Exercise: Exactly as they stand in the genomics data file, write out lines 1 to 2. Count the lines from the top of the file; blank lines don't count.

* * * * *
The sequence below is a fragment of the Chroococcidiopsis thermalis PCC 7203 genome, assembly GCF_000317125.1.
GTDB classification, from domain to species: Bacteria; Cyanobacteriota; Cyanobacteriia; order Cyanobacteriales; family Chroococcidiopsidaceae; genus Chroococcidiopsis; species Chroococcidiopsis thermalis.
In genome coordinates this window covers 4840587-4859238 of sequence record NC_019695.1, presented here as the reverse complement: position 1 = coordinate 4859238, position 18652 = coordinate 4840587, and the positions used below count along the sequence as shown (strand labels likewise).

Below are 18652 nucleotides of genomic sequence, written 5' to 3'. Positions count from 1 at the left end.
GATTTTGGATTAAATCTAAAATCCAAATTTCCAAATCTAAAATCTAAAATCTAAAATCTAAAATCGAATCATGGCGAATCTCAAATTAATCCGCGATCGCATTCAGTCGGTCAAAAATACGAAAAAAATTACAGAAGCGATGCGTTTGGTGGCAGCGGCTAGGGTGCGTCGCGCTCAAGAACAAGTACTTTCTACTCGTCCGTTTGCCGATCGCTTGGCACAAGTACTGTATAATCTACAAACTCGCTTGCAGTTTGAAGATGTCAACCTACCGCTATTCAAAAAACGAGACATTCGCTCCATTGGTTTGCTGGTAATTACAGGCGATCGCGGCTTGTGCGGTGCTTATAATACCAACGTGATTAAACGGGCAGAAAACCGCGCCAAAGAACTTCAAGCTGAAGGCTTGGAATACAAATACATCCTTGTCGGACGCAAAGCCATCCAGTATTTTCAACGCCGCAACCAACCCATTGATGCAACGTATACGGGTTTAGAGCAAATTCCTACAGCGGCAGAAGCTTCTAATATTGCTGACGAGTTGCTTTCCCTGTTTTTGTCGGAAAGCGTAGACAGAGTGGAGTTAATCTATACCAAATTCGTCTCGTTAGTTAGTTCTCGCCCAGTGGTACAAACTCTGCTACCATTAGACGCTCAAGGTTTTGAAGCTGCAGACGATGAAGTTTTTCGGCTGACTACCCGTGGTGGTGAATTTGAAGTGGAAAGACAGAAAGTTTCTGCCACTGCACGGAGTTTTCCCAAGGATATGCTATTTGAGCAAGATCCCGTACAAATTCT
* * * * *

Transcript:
The sequence below is a fragment of the Chroococcidiopsis thermalis PCC 7203 genome, assembly GCF_000317125.1.
GTDB classification, from domain to species: Bacteria; Cyanobacteriota; Cyanobacteriia; order Cyanobacteriales; family Chroococcidiopsidaceae; genus Chroococcidiopsis; species Chroococcidiopsis thermalis.